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Wednesday, September 19, 2007

Robert Lucas: Mortgages and Monetary Policy

Robert Lucas says to relax, everything will be just fine if we maintain a commitment to low unwavering taxes and strict inflation targeting:

Mortgages and Monetary Policy, by Robert E. Lucas, Jr., Commentary, WSJ: In the past 50 years, there have been two macroeconomic policy changes ... that have really mattered. One of these was the supply-side reduction in marginal tax rates... The other was the advent of "inflation targeting," ... monetary policy focused on inflation-control to the exclusion of other objectives. As a result of these changes, steady GDP growth, low unemployment rates and low inflation rates ... have been a reality in the U.S. for more than 20 years.

Both of these reforms work, in part, because they stabilize people's expectations about aspects of the future. The supply side tax cuts, in contrast to Keynesian on-again-off-again temporary tax cuts, are designed to be in place over the long run... Inflation targeting is a commitment that no matter what unpredictable shocks the economy is subjected to, the Fed will do what is needed to restore a fixed, target inflation rate and so maintain a "nominal anchor" to expectations.

This summer's subprime mortgage crisis puts the long-run emphasis of inflation targeting to a severe test. Something has to be done right now. What should it be? There are two distinct aspects to this test, which deserve separate analysis.

There is an immediate risk of a payments crisis, a modern analogue to an old-fashioned bank run ... that ... can force otherwise solid enterprises into failure. ... There is no way to rule this possibility out based on market forces alone: If everyone else wants to cash out, then I want to be first in line. So we need a second commitment by the Fed, unrelated to inflation control, to ... serve as lender of last resort.

By reducing the discount rate and encouraging use of the discount window -- instead of reducing the funds rate until yesterday -- I think Mr. Bernanke was trying to separate the short-term problem of lender of last resort and the long-term problem of inflation targeting, and to show that we can and will deal forcefully with the liquidity crisis, if one should emerge, without weakening the commitment to price stability.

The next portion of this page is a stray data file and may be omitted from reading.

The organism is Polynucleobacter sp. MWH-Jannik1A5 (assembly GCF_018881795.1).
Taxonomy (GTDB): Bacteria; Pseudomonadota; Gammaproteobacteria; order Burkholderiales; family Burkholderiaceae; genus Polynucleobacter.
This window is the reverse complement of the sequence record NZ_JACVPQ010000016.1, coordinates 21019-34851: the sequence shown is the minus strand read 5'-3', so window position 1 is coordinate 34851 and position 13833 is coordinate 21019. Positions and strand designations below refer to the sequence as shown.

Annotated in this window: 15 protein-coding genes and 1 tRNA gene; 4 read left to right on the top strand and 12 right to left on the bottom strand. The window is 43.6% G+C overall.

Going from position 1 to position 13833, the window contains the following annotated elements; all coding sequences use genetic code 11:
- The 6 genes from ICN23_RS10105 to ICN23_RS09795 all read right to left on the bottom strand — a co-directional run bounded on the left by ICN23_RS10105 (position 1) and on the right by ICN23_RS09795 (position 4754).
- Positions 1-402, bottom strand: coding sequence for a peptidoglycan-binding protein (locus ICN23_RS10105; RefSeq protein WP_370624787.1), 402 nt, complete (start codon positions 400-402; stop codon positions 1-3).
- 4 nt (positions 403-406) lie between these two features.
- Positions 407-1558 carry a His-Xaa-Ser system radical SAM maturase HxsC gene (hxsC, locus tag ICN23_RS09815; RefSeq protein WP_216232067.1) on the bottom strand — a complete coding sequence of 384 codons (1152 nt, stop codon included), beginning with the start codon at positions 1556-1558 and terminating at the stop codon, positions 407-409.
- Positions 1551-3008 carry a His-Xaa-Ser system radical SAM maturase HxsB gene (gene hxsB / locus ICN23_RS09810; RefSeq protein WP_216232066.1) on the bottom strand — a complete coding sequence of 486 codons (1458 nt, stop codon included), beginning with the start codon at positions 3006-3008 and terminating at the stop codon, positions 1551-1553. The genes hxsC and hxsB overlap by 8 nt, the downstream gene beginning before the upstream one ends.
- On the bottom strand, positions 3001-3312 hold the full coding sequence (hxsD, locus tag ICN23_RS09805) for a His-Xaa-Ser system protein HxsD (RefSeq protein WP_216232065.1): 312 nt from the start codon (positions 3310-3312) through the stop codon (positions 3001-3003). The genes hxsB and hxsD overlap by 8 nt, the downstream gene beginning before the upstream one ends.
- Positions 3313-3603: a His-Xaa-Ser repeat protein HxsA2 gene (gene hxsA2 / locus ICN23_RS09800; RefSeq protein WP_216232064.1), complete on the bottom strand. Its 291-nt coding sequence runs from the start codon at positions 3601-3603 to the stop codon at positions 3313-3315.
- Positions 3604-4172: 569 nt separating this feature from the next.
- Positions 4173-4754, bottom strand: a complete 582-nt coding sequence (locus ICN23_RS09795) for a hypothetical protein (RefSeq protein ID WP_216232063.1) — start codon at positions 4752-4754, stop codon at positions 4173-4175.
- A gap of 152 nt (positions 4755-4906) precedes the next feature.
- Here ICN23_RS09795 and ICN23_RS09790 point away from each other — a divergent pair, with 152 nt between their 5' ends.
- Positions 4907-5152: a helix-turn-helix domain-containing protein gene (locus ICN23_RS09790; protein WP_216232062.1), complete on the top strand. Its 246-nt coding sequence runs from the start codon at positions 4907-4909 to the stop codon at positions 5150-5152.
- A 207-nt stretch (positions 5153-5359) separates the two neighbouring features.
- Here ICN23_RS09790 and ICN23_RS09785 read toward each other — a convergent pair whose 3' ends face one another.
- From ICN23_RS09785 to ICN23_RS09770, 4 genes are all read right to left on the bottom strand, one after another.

The need for a lender-of-last-resort function is one qualification to the discipline of inflation targeting, but it is a necessary one. There is a second line of argument that seems to me much less compelling.

It ... is all too easy for easy money advocates to see a recession coming and rationalize low interest rates. ... [But] I am skeptical about the argument that the subprime mortgage problem will contaminate the whole mortgage market, that housing construction will come to a halt, and that the economy will slip into a recession. Every step in this chain is questionable and none has been quantified. If we have learned anything from the past 20 years it is that there is a lot of stability built into the real economy.

To me, inflation targeting at its best is an application of Milton Friedman's maxim that "inflation is always and everywhere a monetary phenomenon," and its corollary that monetary policy should concentrate on the one thing it can do well -- control inflation. It can be hard to keep this in mind in financially chaotic times, but I think it is worth a try.

Update: See Brad Delong.

    Posted by on Wednesday, September 19, 2007 at 01:35 AM in Economics, Financial System, Housing, Monetary Policy | Permalink  TrackBack (0)  Comments (34)


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